The first two context entries are always the "Interrupt" and "Initialize/Idle" contexts. The "Interrupt" context represents all system events made from Interrupt Service Routines (ISRs). The "Initialize/Idle" context represents two contexts in ThreadX. Events that occur during tx_application_define, are "Initialize" events and are displayed on the "Initialize/Idle" context. If the system is idle and thus no events are occurring, the green bar representing "Running" in the time view is drawn on the "Initialize/Idle" context.
Methods of Navigation
TraceX enables the developer to specify how the “Next” and “Previous” navigation buttons operate.
If "Event" is selected, navigation is done on the next/previous event. If "Context" is selected, navigation is done on the next/previous event on the same context. If "Object" is selected, navigation is done on the next/previous event of the current object, e.g., events associated with a specific queue. If "Switches" is selected, navigation is done on the next/previous context switch. If "Same ID" is selected, navigation is done on the next/previous event for the same event ID.
Event Information Display
TraceX provides detailed information on some 300 events. These include 6 internal ThreadX events, 2 ISR events (enter and exit), 14 internal FileX events, 42 internal NetX events, and one user-defined event. The remaining events correspond directly to ThreadX, FileX, and NetX API services.
Regardless of whether sequential or time display mode is selected, a mouse-over on any event in the display area results in detailed event information displayed near the event. The mouse-over of event 494 in the demonstration demo_threadx.trx trace file is shown here:
Each event displayed contains standard information about Context and both the Relative Time and Time Stamp. The Context field shows what context the event took place in. There are exactly four contexts: thread, idle, ISR, and initialization. When an event takes place in a thread context, the thread name and its priority at that time is gathered and displayed as shown above. The Relative Time shows the relative number of timer ticks from the beginning of the trace. The Raw Time Stamp displays the raw time source of the event. Finally, all event-specific information is displayed. This information is detailed throughout the remainder of this chapter.
Zooming In and Out
By default, TraceX displays the events in an easy-to-view size, with a 1:1 pixel:tick mapping. The user may zoom in or zoom out as desired. Zooming out to 100% is useful to see the entire trace in the current display view, while zooming in is useful in conditions where the events overlap due to the resolution of the time stamp source.
When zoomed out at 100% - showing the entire trace within the current display page - it is easy to see all the context execution captured in the trace as well as the general events occurring within those contexts. Notice that "thread 1" and "thread 2" execute most often. The blue coloring for their events also suggests that these threads are making queue service calls (queue events are blue in color). To examine individual events, you can Zoom-In to a level of "magnification" that expands the display to show an area of interest in greater detail, as shown below.
Delta Ticks Between Events
Determining the number of ticks between various events in TraceX is easy—simply click on the starting event and drag the mouse to the ending event. The delta number of ticks between the events will show up in the upper right-hand corner of the display.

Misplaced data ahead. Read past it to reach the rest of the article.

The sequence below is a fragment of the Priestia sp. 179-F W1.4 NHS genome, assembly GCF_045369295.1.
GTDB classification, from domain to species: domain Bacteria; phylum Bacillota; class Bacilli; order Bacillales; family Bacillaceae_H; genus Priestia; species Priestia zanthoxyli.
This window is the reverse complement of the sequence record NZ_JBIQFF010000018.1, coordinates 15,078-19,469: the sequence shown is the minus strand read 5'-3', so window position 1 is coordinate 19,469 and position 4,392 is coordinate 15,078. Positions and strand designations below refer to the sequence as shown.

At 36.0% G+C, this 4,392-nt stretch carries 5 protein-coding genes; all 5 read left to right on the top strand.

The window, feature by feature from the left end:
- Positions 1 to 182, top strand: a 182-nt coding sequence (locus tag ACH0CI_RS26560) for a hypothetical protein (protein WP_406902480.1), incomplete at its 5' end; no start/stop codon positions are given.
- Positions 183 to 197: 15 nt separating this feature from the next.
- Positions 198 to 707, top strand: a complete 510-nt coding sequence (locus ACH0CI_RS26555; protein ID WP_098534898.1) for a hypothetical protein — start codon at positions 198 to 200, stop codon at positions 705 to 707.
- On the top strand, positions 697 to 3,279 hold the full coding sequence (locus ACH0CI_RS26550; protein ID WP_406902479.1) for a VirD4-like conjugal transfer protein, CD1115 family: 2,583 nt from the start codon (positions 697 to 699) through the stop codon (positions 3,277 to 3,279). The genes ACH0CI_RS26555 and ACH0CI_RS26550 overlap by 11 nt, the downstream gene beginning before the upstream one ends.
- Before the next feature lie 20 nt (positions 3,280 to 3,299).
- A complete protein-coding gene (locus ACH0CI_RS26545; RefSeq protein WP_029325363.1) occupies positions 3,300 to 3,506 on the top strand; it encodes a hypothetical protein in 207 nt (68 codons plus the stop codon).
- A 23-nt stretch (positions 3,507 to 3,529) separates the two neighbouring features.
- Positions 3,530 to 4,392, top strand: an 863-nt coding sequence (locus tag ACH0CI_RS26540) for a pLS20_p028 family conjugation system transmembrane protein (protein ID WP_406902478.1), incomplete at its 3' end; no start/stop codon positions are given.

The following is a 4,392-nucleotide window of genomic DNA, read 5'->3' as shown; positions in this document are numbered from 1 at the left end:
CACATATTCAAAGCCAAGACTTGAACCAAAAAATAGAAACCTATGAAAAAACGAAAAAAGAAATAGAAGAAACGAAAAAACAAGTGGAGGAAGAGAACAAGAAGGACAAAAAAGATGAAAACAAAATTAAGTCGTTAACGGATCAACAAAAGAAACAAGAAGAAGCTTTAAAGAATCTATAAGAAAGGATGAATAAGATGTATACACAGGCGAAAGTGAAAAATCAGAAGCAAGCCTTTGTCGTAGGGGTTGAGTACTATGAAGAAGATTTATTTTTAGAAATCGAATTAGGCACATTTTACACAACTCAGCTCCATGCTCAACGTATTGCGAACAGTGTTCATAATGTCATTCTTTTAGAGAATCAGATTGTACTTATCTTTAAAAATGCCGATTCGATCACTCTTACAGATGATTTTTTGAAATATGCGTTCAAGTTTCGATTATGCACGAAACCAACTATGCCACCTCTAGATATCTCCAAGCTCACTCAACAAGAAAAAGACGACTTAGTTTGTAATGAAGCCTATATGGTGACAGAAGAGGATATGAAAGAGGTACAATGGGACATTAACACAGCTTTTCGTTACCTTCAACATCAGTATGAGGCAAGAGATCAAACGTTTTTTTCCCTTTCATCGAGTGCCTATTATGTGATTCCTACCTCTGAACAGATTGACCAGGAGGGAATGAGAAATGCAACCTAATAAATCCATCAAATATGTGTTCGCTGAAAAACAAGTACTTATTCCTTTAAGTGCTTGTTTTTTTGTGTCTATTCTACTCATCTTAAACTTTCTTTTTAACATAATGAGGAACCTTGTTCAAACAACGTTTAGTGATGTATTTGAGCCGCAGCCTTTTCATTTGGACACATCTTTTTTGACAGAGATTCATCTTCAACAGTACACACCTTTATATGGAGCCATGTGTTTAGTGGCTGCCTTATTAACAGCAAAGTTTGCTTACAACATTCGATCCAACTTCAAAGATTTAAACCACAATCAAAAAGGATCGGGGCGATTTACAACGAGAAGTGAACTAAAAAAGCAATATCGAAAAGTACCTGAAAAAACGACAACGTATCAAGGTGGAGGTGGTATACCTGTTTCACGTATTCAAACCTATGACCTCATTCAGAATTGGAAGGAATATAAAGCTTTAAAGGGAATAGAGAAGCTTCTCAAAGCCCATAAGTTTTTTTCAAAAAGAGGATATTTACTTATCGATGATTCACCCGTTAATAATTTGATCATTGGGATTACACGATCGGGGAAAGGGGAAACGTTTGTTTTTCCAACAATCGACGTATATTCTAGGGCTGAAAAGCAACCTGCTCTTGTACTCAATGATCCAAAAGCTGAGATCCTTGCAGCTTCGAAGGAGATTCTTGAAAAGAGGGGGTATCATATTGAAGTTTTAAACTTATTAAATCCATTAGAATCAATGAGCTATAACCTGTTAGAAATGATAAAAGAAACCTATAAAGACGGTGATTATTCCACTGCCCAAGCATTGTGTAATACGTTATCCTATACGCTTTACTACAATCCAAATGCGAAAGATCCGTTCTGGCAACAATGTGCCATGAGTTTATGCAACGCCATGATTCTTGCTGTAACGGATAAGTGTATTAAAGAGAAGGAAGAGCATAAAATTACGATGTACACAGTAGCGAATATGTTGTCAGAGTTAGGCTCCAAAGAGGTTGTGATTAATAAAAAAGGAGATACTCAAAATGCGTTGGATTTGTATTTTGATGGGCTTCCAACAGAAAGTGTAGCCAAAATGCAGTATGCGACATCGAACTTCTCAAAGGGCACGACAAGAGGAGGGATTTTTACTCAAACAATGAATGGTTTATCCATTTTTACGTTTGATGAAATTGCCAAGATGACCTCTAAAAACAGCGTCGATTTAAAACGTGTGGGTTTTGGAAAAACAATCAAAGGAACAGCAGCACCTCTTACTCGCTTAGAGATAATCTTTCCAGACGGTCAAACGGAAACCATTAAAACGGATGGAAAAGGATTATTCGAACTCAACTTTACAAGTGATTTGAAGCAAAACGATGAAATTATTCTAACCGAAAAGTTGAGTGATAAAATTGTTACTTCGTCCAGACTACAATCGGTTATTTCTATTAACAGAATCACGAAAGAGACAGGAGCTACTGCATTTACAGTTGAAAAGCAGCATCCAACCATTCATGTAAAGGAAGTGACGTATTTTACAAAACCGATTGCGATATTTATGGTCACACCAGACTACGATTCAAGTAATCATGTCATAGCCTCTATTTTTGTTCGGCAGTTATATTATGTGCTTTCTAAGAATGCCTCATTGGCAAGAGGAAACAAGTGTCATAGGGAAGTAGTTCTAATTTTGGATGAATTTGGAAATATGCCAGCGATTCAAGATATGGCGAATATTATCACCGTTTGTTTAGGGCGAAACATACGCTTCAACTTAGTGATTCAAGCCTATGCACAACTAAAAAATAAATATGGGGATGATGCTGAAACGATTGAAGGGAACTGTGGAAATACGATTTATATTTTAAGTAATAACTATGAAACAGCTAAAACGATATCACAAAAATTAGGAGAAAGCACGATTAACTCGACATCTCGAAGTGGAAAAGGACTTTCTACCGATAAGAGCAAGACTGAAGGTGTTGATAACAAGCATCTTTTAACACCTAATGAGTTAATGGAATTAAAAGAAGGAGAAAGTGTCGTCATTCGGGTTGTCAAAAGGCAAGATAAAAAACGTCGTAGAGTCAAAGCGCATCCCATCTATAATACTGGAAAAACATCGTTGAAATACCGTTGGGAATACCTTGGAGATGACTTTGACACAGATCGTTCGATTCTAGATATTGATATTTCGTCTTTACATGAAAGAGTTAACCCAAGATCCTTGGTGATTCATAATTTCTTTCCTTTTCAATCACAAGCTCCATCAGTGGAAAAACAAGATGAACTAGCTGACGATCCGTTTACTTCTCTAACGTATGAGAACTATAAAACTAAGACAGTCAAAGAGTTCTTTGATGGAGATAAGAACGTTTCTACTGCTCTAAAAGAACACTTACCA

The delta ticks show that 501 ticks have elapsed between event 494 and event 496. This could also be calculated manually by looking at the relative time stamps in each event and subtracting, but using the GUI is easy and instantaneous.
TraceX automatically displays priority inversions detected in the trace file. Priority inversions are defined as conditions where a higher-priority thread is blocked trying to obtain a mutex that is currently owned by a lower-priority thread. This condition is termed "deterministic," since the system was setup to operate in this manner. In order to inform the user, TraceX shows "deterministic" priority inversion ranges as a light salmon color.
TraceX also displays "un-deterministic" priority inversions. These priority inversions differ from the "deterministic" priority inversions in that another thread of a different priority level has executed in the middle of what was a "deterministic" priority inversion, thereby making the time within the priority inversion somewhat "un-deterministic." This condition is often unknown to the user and can be very serious. In order to alert the user of this condition, TraceX shows "un-deterministic" priority inversions as a brighter salmon color.
TraceX Performance Analysis
Multi-Core CPU Utilization
TraceX Multi-Core provides a built-in CPU utilization report for all cores in the currently loaded trace file.
TraceX provides a built-in execution profile report for all execution contexts within in the currently loaded trace file.
TraceX provides a built-in performance statistics report for the currently loaded trace file.
Thread Stack Usage
TraceX provides a built-in stack usage report for all threads executing within in the currently loaded trace file.
TraceX presents the FileX performance statistics of the currently loaded trace file. This information is displayed for the entire system—on all opened media objects.
TraceX also presents the NetX performance statistics of the currently loaded trace file. This information is displayed for the entire system.
Raw Trace Dump
TraceX can build a raw trace file in text format and launch notepad to display it.
TraceX is available from Express Logic at a price of $1,000 per developer (3 developer minimum) for a perpetual license. Like all Express Logic tool products, there are no license keys.